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The A-Z of fragrance etiquette

Yes, there are rules for wearing colognes and perfumes as well. But they’re simple and quite easy to follow.

Deepti Khanna Bose | Print Edition: July 15, 2007

If you wear perfume, you walk the fine line all the time — between overdoing it and underdoing it. The goal is to wear enough fragrance to feel good and make the right impression. But how do you prevent yourself from smelling like you just bought the fragrance floor of a department store? Experts say it’s a combination of using common sense, knowing your body chemistry and adhering to the rules in fragrance-free zones. Here's what they say:

Don’t use too much

Remember, when it comes to perfumes, less is more. Apply one spray per pulse point—at the nape of your neck, behind your wrist, in the crook of your elbow and behind your ears. Where else you wear your perfume or cologne is up to you—but don’t use so little fragrance that it’s not detectable.

In a nutshell

  • Try out the scent. It’s your chemistry that is going to determine how the fragrance is going to smell. How a fragrance smells on a scrap of heavy paper is no indication of how it will smell on you.
  • Did you know that what you eat can affect the intensity of your fragrance? Foods high in fat and spice can make the scent more heavily bodied. That might not be something you counted on.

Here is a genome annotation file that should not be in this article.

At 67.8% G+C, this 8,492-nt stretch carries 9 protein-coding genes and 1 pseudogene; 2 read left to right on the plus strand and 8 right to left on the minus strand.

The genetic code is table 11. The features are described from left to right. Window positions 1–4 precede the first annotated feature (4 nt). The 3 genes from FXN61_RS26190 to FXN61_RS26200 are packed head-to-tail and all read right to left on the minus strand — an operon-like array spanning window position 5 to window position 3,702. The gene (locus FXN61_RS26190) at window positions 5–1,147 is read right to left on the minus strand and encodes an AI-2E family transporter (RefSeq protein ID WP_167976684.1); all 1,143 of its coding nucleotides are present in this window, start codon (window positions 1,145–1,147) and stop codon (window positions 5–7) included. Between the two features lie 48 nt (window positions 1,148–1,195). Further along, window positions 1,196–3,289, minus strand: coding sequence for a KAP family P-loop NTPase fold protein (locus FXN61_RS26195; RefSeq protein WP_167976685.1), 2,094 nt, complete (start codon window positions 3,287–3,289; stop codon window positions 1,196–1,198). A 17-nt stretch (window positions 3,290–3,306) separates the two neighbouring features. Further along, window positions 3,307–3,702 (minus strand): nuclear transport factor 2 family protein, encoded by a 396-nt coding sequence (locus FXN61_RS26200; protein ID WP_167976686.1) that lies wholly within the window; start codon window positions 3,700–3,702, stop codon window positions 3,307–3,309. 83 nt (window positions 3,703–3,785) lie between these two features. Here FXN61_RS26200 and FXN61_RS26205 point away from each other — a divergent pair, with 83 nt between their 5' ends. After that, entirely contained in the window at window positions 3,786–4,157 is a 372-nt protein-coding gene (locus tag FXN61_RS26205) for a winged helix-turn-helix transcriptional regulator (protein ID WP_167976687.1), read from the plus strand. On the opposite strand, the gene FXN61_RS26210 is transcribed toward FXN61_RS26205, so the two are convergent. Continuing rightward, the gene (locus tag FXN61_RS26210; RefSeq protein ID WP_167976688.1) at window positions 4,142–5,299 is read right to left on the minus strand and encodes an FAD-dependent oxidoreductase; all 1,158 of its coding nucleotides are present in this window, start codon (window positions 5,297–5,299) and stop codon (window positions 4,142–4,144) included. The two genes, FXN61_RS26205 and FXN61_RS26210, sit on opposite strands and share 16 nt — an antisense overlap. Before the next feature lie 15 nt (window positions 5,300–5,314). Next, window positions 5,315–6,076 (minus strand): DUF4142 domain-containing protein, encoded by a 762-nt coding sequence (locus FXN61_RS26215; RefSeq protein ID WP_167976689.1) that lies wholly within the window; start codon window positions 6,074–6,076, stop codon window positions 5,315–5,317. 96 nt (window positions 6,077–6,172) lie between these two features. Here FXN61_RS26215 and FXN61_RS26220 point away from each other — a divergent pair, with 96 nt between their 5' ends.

• If your skin is dry, apply perfumes and colognes more often. If it is oily, do the reverse.
  • Are you planning a ski trip or a holiday in the hills? If so, you might want to take your fragrance with you. High altitudes will deaden the intensity of your fragrance in a very short time.
  • Go easy on your fragrance if you are planning on dinner at your favourite restaurant. While you might not notice your scent, the diners at the next table just might. Not a big deal, you might think. But try eating dinner when all you can smell is cologne. Do everyone a favour and use your scent sparingly.
  • Some situations call for complete fragrance-restraint. Wearing perfumes and colognes on visits to the hospital, to see a new-born or an ailing family elder, wine-tasting events and yoga classes are complete no-no's.

Choose the right fragrance

During the day, lighten your scent. Often, more glamorous fragrances that are appropriate for evenings are just too heavy for cubicle quarters and train rides. Look for light floral, green or citrus notes for the office.

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